The hardware

When thinking of hardware, one of the first things I think about is hard disk capacity. A few weeks ago I could see the first tera-byte HDs available at a discounter in the neighborhood. Although my notebook has "only" a 160 GB HD, I have consumed about 4 hard disks in about a year! Not to tell that Windows didn't warn me in any of those cases...

The HD was always the part in a computer that goes rotten most often - that is usually the weak point in a computer hardware system. But as there is price pressure nowadays on memory manufacturers I fear quality going down for main memory also in the next years...

Lately I was at my parents with my 1 1/2 year old son and he likes very much pushing buttons - so "by accident" he pushed the power button of my very old 486 which I left 1997 there. I wondered why it was still connected to power supply. I could see the machine booting DOS 6.22 and I was expecting a scary noise and immediate HD crash (as manufacturers also say you shouldn't leave a HD too long without using it). - But nothing. Even Windows 3.11 started up. Then I got really curious and started a complete surface check of the 2 HDs - if I remember right a 120 and 420 MB HD - something like this. Result: Not a single bad sector! And I was using the newer disk at least from 1995 to 1997.

I am convinced that with the increase of hardware capacity and performance as well as in the same time reducing the size manufacturers do work hard on the physical limits (as currently known).

Further I lately consume one mouse per year and although the quality of the keyboard is very important thing for me when choosing a notebook, my 3 year old HP notebook now gets problems with the keys and accurracy - even the external HP keyboard.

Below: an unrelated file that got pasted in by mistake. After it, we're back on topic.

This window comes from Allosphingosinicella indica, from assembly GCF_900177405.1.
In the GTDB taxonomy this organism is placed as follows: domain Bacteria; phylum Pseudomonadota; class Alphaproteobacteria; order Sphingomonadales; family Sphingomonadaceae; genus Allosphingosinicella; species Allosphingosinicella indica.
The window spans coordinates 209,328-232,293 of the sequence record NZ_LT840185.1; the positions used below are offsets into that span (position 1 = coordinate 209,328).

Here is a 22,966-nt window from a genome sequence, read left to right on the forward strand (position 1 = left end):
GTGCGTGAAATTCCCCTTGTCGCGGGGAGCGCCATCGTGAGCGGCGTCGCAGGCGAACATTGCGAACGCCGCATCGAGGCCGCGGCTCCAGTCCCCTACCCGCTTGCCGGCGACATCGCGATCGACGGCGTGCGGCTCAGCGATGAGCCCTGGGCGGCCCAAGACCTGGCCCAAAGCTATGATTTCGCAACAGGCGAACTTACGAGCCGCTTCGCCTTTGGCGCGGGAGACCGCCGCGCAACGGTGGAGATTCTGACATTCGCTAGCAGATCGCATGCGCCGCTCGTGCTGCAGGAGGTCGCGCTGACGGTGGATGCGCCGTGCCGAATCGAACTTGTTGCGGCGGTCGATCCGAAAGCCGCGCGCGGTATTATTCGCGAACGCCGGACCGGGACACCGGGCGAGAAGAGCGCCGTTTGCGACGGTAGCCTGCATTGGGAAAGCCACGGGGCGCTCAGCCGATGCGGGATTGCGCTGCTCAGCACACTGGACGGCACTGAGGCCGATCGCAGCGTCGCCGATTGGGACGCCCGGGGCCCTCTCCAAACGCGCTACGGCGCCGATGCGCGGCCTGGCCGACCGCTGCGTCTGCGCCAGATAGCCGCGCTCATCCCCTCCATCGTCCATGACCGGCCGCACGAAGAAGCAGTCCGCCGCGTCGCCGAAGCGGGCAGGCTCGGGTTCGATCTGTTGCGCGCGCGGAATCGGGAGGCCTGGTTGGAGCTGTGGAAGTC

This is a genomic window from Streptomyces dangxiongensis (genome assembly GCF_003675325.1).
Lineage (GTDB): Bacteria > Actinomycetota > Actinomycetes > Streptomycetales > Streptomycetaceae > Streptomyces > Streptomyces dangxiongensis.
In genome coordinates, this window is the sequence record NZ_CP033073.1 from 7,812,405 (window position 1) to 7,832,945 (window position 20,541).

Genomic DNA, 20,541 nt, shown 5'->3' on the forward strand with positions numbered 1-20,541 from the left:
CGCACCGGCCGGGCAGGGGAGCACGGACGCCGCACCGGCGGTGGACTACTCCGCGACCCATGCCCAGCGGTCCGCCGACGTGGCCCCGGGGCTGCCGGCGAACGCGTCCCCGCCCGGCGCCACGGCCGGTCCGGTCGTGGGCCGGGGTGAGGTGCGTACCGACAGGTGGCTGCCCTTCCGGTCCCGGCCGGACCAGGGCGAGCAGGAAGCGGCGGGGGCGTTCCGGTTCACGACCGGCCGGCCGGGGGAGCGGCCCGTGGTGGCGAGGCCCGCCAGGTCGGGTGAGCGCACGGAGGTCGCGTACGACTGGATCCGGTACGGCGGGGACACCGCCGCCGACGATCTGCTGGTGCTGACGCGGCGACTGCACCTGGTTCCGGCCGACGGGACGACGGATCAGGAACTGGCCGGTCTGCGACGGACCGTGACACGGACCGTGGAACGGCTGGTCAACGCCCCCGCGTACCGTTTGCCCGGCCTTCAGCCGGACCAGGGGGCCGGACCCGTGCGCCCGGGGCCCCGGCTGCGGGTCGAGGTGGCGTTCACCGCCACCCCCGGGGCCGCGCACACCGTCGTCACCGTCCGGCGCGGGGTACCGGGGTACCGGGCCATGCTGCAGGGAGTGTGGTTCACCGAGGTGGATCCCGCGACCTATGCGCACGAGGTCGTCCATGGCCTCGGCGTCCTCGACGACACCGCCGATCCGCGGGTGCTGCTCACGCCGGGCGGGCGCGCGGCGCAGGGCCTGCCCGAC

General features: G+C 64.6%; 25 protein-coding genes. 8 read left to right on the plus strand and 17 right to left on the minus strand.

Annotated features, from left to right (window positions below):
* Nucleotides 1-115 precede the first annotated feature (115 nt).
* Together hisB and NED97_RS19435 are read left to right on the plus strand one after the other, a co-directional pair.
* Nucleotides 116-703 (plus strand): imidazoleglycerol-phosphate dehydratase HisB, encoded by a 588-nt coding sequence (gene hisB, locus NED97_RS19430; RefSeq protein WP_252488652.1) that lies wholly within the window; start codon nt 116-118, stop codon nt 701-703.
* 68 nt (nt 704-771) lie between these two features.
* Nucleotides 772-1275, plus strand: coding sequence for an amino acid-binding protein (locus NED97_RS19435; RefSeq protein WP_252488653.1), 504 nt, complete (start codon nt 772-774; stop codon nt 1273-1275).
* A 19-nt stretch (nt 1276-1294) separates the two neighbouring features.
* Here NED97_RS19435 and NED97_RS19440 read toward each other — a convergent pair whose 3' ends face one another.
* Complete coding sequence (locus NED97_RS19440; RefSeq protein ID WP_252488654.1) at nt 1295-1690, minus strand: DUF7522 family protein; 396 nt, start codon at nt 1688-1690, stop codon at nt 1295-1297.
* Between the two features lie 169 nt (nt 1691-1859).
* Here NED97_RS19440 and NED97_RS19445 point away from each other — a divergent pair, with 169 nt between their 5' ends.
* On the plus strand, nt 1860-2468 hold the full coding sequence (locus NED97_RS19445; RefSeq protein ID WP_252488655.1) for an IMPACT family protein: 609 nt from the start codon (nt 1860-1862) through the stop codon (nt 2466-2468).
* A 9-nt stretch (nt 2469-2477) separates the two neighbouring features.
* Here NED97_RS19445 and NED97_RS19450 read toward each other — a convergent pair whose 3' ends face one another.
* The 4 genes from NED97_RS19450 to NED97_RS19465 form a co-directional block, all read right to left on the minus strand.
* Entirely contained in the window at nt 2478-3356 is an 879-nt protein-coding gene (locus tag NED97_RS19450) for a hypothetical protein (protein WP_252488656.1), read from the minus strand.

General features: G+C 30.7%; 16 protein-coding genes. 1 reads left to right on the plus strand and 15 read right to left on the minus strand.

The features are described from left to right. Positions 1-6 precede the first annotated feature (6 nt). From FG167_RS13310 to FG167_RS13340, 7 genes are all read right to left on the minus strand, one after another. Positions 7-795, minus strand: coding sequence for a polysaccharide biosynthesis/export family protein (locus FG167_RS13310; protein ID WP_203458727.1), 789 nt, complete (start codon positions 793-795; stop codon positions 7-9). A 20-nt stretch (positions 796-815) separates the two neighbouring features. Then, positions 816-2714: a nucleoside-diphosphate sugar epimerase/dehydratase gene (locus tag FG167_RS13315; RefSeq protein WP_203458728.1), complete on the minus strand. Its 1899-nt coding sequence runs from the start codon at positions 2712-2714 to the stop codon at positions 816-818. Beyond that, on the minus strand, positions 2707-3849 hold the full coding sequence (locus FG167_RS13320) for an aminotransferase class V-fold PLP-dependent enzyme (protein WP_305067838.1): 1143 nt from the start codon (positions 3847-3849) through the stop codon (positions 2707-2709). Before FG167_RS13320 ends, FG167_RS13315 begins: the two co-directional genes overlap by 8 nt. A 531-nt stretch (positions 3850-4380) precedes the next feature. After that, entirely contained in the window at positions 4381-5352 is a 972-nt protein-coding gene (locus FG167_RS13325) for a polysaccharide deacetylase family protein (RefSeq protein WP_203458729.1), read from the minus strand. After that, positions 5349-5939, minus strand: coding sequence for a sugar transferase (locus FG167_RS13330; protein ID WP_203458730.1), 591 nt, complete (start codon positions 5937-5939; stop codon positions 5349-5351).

When I look at current special offers in the neighborhood, usually some keys of the demo machines are already missing or broken. There are only two options: Either those got rotten so easily or people are stealing them because their models at home have the keys broken and people are looking for spare parts.

So what I miss is a little more focus on reliability and quality of the hardware in general!

And when looking for models that fit my needs I find notebooks with reflecting screens (they tell the colors are more brilliant - but reflecting screens are much more annoying then less brilliant colors...), horryful keyboard layouts (nothing for power-keyboard users) and strange combinations of HD size, main memory capacity and other hardware options. Netbooks currently get better, but for my needs too small for daily intensive work. Those are something for people that are permanently on the road or somewhere else where is not very much a working place and they want to look mails or surf the internet just occassionally (IMHO). And last but not least most vendors automatically include a Microsoft Windows preinstalled. For my private life I am not willing to pay that tax - I want a clean peace of hardware.

So when I went a few weeks ago to buy a new private notebook, it was difficult to find a notebook fitting my needs and the only vendor I found that was enough flexible was DELL (finally I got something assembled that was not officially available at their webshop). Although I can't tell about a long time experience right now, the overall quality seems to be better than everything else I have seen lately. - So fortunately it is still possibly to get a reasonable configuration.

But why it must be so difficult? - I think hardware vendors do not have the right to complain about bad business if they do not produce what people really need.

In many cases vendors produce configurations and focus on features, that do not fit the real-world needs of the customers.

Related posts: The operating system, The mobile device, The features, Bronce age of IT, About Dell, Ubuntu compatible hardware, The Dell Latitude 2110 and Ubuntu 10.04.1, Use cases for netbooks, The truth about hardware support.

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